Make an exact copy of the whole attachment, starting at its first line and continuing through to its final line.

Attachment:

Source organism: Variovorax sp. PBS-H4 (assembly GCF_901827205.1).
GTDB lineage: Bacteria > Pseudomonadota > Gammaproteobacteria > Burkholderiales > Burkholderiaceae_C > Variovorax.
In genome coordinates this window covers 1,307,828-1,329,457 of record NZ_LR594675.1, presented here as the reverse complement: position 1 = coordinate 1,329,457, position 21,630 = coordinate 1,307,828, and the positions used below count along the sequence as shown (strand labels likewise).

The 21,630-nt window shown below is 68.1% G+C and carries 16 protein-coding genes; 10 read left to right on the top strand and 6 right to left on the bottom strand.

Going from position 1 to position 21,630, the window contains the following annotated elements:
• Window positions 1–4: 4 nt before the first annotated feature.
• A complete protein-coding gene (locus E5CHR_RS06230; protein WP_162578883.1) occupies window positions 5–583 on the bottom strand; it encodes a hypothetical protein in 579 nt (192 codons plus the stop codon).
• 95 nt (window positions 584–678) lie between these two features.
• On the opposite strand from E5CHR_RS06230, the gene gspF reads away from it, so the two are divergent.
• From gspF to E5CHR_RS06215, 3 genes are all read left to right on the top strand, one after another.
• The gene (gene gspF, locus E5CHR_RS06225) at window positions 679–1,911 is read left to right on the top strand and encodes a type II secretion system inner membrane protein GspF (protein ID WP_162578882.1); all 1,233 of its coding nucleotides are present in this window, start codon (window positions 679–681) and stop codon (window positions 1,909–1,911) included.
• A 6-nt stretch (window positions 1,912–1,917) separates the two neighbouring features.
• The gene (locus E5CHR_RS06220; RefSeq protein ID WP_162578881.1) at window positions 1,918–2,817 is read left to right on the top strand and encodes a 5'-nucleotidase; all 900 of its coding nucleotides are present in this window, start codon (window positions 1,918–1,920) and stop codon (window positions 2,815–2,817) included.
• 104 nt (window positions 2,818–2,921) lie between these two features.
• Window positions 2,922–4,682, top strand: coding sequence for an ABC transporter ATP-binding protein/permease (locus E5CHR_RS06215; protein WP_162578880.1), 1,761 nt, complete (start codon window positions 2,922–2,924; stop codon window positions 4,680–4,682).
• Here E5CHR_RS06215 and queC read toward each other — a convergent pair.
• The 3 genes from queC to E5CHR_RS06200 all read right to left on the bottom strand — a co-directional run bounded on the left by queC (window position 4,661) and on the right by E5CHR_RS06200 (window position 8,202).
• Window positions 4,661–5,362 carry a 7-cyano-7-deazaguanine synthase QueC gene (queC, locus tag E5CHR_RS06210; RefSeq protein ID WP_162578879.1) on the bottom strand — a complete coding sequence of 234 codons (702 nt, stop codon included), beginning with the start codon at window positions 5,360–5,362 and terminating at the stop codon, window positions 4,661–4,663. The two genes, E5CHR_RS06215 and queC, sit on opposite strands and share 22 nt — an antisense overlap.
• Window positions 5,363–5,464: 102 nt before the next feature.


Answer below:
Source organism: Variovorax sp. PBS-H4 (assembly GCF_901827205.1).
GTDB lineage: Bacteria > Pseudomonadota > Gammaproteobacteria > Burkholderiales > Burkholderiaceae_C > Variovorax.
In genome coordinates this window covers 1,307,828-1,329,457 of record NZ_LR594675.1, presented here as the reverse complement: position 1 = coordinate 1,329,457, position 21,630 = coordinate 1,307,828, and the positions used below count along the sequence as shown (strand labels likewise).

The 21,630-nt window shown below is 68.1% G+C and carries 16 protein-coding genes; 10 read left to right on the top strand and 6 right to left on the bottom strand.

Going from position 1 to position 21,630, the window contains the following annotated elements:
• Window positions 1–4: 4 nt before the first annotated feature.
• A complete protein-coding gene (locus E5CHR_RS06230; protein WP_162578883.1) occupies window positions 5–583 on the bottom strand; it encodes a hypothetical protein in 579 nt (192 codons plus the stop codon).
• 95 nt (window positions 584–678) lie between these two features.
• On the opposite strand from E5CHR_RS06230, the gene gspF reads away from it, so the two are divergent.
• From gspF to E5CHR_RS06215, 3 genes are all read left to right on the top strand, one after another.
• The gene (gene gspF, locus E5CHR_RS06225) at window positions 679–1,911 is read left to right on the top strand and encodes a type II secretion system inner membrane protein GspF (protein ID WP_162578882.1); all 1,233 of its coding nucleotides are present in this window, start codon (window positions 679–681) and stop codon (window positions 1,909–1,911) included.
• A 6-nt stretch (window positions 1,912–1,917) separates the two neighbouring features.
• The gene (locus E5CHR_RS06220; RefSeq protein ID WP_162578881.1) at window positions 1,918–2,817 is read left to right on the top strand and encodes a 5'-nucleotidase; all 900 of its coding nucleotides are present in this window, start codon (window positions 1,918–1,920) and stop codon (window positions 2,815–2,817) included.
• 104 nt (window positions 2,818–2,921) lie between these two features.
• Window positions 2,922–4,682, top strand: coding sequence for an ABC transporter ATP-binding protein/permease (locus E5CHR_RS06215; protein WP_162578880.1), 1,761 nt, complete (start codon window positions 2,922–2,924; stop codon window positions 4,680–4,682).
• Here E5CHR_RS06215 and queC read toward each other — a convergent pair.
• The 3 genes from queC to E5CHR_RS06200 all read right to left on the bottom strand — a co-directional run bounded on the left by queC (window position 4,661) and on the right by E5CHR_RS06200 (window position 8,202).
• Window positions 4,661–5,362 carry a 7-cyano-7-deazaguanine synthase QueC gene (queC, locus tag E5CHR_RS06210; RefSeq protein ID WP_162578879.1) on the bottom strand — a complete coding sequence of 234 codons (702 nt, stop codon included), beginning with the start codon at window positions 5,360–5,362 and terminating at the stop codon, window positions 4,661–4,663. The two genes, E5CHR_RS06215 and queC, sit on opposite strands and share 22 nt — an antisense overlap.
• Window positions 5,363–5,464: 102 nt before the next feature.